Each year, Northwest administrators attend several recruiting fairs abroad. Prestwich joined several of those trips, including one to Hong Kong, Macau, and mainland China last February. That experience helped him understand the challenges of recruiting international students—“often they don’t understand how community colleges work”—and what motivates students when they are looking at different colleges.
“For many of them, the opportunity to immerse themselves in English is a big draw, and having that opportunity side by side with American students is appealing for them,” Prestwich said.
Amanda Enriquez, the college's interim international academic program assistant added: “Because we’re a small, rural community, we can give our international students more personal attention."
Since those students pay the out-of-state tuition rate and pay for their room and board, it’s not an expensive endeavor for the college. In fact, such recruiting is part of the college's enrollment strategy because “we‘re located in such a rural area, we can’t just look at our surrounding community to recruit students,” Prestwich said.
While the international students live in the college’s residence halls, many of them are matched with a “friendship family,” who has them over for dinner and takes them shopping. The college also organizes skiing, hiking or other weekend outings for them.
For some of the foreign students, “rural Wyoming is not what they expected. They’re surprised that there’s no mall or Starbucks,” Enriquez said. “Others have done their research and specifically chose the college because they’re interested in ranching.” Forging ties with BrazilIn rural Michigan, Jackson Community College (JCC) has expanded its international focus because students need exposure to the global economy to help them succeed, said Provost Rebekah Woods.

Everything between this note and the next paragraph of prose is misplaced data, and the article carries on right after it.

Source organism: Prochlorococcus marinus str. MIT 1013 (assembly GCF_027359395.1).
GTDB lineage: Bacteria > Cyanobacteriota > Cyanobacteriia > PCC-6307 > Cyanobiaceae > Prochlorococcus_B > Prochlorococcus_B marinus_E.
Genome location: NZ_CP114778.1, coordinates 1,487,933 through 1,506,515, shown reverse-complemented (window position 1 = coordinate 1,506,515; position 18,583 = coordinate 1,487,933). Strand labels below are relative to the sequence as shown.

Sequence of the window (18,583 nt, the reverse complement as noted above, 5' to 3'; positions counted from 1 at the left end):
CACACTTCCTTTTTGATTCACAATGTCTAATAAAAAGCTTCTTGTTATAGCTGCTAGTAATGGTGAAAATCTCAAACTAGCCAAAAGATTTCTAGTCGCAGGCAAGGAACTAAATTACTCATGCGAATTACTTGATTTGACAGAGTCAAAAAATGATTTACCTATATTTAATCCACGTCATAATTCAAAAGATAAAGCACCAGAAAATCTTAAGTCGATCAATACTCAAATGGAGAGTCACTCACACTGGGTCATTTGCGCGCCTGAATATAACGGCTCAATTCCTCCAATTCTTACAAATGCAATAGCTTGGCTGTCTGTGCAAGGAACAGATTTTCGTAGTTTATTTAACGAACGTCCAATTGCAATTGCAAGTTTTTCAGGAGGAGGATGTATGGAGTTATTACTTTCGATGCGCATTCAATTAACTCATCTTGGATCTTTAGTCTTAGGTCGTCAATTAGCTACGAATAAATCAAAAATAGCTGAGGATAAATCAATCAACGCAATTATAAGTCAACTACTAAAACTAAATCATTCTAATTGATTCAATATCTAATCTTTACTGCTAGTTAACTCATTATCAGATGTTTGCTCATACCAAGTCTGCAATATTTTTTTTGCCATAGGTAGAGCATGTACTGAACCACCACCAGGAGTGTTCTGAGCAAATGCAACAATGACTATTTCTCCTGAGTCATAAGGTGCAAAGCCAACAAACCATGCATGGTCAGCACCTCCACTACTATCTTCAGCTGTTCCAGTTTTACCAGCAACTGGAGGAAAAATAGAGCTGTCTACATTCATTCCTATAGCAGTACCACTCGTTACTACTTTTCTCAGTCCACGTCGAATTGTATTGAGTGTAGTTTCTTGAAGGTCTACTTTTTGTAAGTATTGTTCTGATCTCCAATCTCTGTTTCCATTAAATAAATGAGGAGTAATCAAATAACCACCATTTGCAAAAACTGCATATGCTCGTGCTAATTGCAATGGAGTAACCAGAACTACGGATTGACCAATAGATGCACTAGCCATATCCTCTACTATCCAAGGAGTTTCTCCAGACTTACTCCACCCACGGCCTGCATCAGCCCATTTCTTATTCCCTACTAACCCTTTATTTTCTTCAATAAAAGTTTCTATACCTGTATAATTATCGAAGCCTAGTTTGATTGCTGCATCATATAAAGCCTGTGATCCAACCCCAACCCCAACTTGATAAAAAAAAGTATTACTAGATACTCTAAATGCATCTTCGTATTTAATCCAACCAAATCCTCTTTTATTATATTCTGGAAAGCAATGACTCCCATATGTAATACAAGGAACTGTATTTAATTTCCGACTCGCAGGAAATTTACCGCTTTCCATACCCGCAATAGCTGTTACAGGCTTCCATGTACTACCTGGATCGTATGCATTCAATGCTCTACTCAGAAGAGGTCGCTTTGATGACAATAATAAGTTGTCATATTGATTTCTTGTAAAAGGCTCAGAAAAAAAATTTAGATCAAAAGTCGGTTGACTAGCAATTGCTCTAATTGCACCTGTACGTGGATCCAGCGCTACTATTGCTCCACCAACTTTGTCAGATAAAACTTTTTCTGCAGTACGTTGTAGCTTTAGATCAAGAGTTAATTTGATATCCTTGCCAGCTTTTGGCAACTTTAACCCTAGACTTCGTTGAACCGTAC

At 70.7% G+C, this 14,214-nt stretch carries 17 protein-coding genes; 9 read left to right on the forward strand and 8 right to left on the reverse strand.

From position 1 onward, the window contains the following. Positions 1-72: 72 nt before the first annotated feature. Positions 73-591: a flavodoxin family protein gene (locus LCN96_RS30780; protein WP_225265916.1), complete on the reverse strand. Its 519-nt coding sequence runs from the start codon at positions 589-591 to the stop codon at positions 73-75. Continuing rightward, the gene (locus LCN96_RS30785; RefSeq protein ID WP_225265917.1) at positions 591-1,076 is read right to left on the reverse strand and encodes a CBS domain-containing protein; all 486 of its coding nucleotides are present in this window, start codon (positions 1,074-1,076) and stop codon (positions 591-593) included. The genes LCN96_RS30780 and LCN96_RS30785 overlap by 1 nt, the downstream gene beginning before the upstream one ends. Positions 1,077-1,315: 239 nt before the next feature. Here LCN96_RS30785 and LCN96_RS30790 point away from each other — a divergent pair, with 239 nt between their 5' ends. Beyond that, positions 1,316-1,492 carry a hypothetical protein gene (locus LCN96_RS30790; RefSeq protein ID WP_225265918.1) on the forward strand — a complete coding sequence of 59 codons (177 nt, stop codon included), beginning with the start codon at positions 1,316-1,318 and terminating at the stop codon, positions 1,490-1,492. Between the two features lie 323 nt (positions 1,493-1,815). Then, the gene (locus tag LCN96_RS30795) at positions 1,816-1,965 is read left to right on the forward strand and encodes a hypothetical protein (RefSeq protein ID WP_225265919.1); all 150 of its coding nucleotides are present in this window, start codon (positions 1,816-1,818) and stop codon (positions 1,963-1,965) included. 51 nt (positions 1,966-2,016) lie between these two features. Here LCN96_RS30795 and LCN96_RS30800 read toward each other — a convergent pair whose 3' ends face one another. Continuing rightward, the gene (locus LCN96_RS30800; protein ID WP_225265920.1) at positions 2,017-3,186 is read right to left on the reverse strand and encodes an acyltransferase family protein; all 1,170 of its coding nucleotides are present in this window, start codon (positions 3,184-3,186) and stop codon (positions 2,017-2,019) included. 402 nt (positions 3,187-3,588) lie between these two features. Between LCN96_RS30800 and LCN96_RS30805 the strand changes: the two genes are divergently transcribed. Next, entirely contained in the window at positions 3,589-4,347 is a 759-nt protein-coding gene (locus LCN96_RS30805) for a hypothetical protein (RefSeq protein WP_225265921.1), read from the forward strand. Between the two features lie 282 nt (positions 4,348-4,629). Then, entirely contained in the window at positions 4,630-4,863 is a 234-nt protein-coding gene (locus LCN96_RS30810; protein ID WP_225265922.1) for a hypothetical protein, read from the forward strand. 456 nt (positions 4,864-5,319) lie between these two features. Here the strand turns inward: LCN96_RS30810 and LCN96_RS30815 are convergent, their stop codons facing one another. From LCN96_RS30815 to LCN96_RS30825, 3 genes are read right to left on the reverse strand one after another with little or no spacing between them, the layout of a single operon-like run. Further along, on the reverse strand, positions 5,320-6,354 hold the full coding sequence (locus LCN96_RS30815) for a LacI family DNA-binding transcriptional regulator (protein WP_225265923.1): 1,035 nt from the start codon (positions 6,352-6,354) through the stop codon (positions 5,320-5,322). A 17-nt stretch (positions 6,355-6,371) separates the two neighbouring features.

JCC is one of three colleges, along with Houston Community College (HCC) in Texas and Red Rocks Community College in Colorado, that sent students to Salvador, Brazil, this summer as part of the U.S.-Brazil Partnership for Skills, arranged by U.S.-Brazil Connect. The U.S. students—five from each college—helped Brazilian students learn English. To prepare, they took online courses on Brazil and interacted with the Brazilian students through social media, said Todd Butler, dean of arts and sciences.
“It was huge for me,” said JCC student Lauren Prebenden, 22, of her trip to Brazil this summer. She was a little uneasy when she first signed up, but noted the experience was crucial to help her decide on a career.
"It definitely solidified in my mind that I want to teach English abroad,” she said.
Before the trip, “everyone put an emphasis on cultural differences and warned us we might not connect well with these kids. It was definitely overwhelming,” she said, but she needn’t have worried. They bonded over music, and “we made lifelong connections with them.” She plans to study Portuguese at JCC and return to Brazil next summer when the program will be expanded to seven sites.
(For AACC members only) Host a Chinese delegation on your campus through AACC’s VELT program.
JCC, HCC and U.S.-Brazil Connect also signed a cooperative agreement in May with the Brazilian National Council for Federal Professional, Scientific and Technological Institutions to promote workforce skills through Brazil’s Science Without Borders program. That initiative calls for the colleges to host 7,000 Brazilian students over four years. The Brazilians will spend a year in the U.S. improving their English language skills and working toward credentials in STEM (science, technology, engineering and math) fields.
For other rural community college officials considering getting involved with international exchanges, Woods advises to “select faculty and students who will be flexible and open-minded and able to roll with the unknowns that come up with new adventures.”